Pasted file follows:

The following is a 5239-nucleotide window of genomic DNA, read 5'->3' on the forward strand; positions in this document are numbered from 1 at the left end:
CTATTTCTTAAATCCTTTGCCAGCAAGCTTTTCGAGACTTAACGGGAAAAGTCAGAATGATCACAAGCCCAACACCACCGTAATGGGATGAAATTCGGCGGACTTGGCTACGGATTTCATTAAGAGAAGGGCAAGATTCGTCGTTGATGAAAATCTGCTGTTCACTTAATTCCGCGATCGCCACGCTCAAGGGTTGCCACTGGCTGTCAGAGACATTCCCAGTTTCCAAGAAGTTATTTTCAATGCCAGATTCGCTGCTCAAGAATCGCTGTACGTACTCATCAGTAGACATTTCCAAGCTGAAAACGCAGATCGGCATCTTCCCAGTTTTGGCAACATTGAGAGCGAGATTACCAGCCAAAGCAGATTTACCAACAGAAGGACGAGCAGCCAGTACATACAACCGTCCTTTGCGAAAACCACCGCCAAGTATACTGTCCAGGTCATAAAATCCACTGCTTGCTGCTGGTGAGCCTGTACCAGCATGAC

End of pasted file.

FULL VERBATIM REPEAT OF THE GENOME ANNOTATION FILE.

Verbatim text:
The following is a 5239-nucleotide window of genomic DNA, read 5'->3' on the forward strand; positions in this document are numbered from 1 at the left end:
CTATTTCTTAAATCCTTTGCCAGCAAGCTTTTCGAGACTTAACGGGAAAAGTCAGAATGATCACAAGCCCAACACCACCGTAATGGGATGAAATTCGGCGGACTTGGCTACGGATTTCATTAAGAGAAGGGCAAGATTCGTCGTTGATGAAAATCTGCTGTTCACTTAATTCCGCGATCGCCACGCTCAAGGGTTGCCACTGGCTGTCAGAGACATTCCCAGTTTCCAAGAAGTTATTTTCAATGCCAGATTCGCTGCTCAAGAATCGCTGTACGTACTCATCAGTAGACATTTCCAAGCTGAAAACGCAGATCGGCATCTTCCCAGTTTTGGCAACATTGAGAGCGAGATTACCAGCCAAAGCAGATTTACCAACAGAAGGACGAGCAGCCAGTACATACAACCGTCCTTTGCGAAAACCACCGCCAAGTATACTGTCCAGGTCATAAAATCCACTGCTTGCTGCTGGTGAGCCTGTACCAGCATGAC